8 thoughts on “Da Vinci Crock

  1. I have always been suspicious of that book! It’s so poorly done literarily, and oddly similar to his other book, Angels and Demons. Maybe Dan Brown just re-did A&D with new info from Lewis’ book. I’ve heard that the only reason Da Vinci sold so well in comparison to A&D was the promotional work Doubleday (the publisher) did (namely sending tons of advance copies out to bookstores). Ironically, I worked at a bookstore and sold hundreds.

  2. Well, I for one have read most of the books involved in the debate. I found that they differ in writing styles and content. Yes there are similarities, but what fiction books doesn’t have any similarities with other books of its genre. I don’t consider the similarities to be enough to say that there is plagiarism. But I’m sure there are many who will disagree, and I guess that makes the whole debate interesting!

  3. Viele danke for mentioning The Da Vinci Crock blog.

    Random House and its parent company, Bertelsmann want very much to silence me. They are trying every sleazy tactic to keep this from going to trial.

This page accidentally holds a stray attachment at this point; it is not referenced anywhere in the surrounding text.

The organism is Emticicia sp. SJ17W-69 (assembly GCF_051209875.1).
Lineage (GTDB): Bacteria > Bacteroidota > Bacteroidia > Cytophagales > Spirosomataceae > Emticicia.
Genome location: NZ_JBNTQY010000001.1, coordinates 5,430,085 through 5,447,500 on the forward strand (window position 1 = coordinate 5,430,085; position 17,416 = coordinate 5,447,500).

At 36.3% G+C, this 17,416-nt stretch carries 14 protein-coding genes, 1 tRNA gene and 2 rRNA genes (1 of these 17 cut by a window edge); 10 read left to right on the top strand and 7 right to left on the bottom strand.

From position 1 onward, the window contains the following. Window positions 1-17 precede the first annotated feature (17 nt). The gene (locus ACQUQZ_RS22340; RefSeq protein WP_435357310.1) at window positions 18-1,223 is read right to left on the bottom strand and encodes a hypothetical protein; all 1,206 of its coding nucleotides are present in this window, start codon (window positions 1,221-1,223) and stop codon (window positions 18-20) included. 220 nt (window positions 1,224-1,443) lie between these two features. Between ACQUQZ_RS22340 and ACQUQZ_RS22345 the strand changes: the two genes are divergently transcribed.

The Da Vinci Crock Blog (http://davincicrock.blogspot) highlights many clearly documented instances (verified using mostly other filings in the case) where Random House lawyers have deliberately written things falsely to make it appear that I agree with one of their points (when I don’t), that I have not contested something (when I have), that I have said something or done something that I have not.

    As you’ll read on the blog, the Random House actions suggest that, perhaps Dan Brown did not conduct his “extensive” research or actually write The Da Vinci Code.

    We really need the trial to settle many issues.

    Thank you again for bringing this to the world’s attention.